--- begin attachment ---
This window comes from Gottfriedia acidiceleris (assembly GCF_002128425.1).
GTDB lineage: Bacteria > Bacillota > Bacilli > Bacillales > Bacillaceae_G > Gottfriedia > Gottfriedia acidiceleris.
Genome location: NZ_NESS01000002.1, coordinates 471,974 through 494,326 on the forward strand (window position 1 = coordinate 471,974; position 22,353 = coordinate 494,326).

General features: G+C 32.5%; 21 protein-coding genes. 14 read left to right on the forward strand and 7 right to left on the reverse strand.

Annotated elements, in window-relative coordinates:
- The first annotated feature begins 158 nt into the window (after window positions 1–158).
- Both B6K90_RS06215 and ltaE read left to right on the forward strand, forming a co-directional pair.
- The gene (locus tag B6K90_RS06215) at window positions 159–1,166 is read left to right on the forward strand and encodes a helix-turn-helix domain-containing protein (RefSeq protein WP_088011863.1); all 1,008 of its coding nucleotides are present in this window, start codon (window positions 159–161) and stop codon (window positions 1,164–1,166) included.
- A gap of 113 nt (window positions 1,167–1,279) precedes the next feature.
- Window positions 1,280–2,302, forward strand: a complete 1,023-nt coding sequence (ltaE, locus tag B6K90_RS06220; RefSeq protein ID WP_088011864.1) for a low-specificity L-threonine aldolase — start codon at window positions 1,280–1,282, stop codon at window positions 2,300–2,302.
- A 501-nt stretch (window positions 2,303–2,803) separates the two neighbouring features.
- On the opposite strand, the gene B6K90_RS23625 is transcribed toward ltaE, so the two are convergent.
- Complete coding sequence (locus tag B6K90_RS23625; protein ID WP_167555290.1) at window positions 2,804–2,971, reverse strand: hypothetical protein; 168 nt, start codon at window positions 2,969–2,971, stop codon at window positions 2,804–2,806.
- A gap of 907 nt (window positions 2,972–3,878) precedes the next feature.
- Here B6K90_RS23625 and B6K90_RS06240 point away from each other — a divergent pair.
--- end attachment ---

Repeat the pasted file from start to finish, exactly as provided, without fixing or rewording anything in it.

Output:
This window comes from Gottfriedia acidiceleris (assembly GCF_002128425.1).
GTDB lineage: Bacteria > Bacillota > Bacilli > Bacillales > Bacillaceae_G > Gottfriedia > Gottfriedia acidiceleris.
Genome location: NZ_NESS01000002.1, coordinates 471,974 through 494,326 on the forward strand (window position 1 = coordinate 471,974; position 22,353 = coordinate 494,326).

General features: G+C 32.5%; 21 protein-coding genes. 14 read left to right on the forward strand and 7 right to left on the reverse strand.

Annotated elements, in window-relative coordinates:
- The first annotated feature begins 158 nt into the window (after window positions 1–158).
- Both B6K90_RS06215 and ltaE read left to right on the forward strand, forming a co-directional pair.
- The gene (locus tag B6K90_RS06215) at window positions 159–1,166 is read left to right on the forward strand and encodes a helix-turn-helix domain-containing protein (RefSeq protein WP_088011863.1); all 1,008 of its coding nucleotides are present in this window, start codon (window positions 159–161) and stop codon (window positions 1,164–1,166) included.
- A gap of 113 nt (window positions 1,167–1,279) precedes the next feature.
- Window positions 1,280–2,302, forward strand: a complete 1,023-nt coding sequence (ltaE, locus tag B6K90_RS06220; RefSeq protein ID WP_088011864.1) for a low-specificity L-threonine aldolase — start codon at window positions 1,280–1,282, stop codon at window positions 2,300–2,302.
- A 501-nt stretch (window positions 2,303–2,803) separates the two neighbouring features.
- On the opposite strand, the gene B6K90_RS23625 is transcribed toward ltaE, so the two are convergent.
- Complete coding sequence (locus tag B6K90_RS23625; protein ID WP_167555290.1) at window positions 2,804–2,971, reverse strand: hypothetical protein; 168 nt, start codon at window positions 2,969–2,971, stop codon at window positions 2,804–2,806.
- A gap of 907 nt (window positions 2,972–3,878) precedes the next feature.
- Here B6K90_RS23625 and B6K90_RS06240 point away from each other — a divergent pair.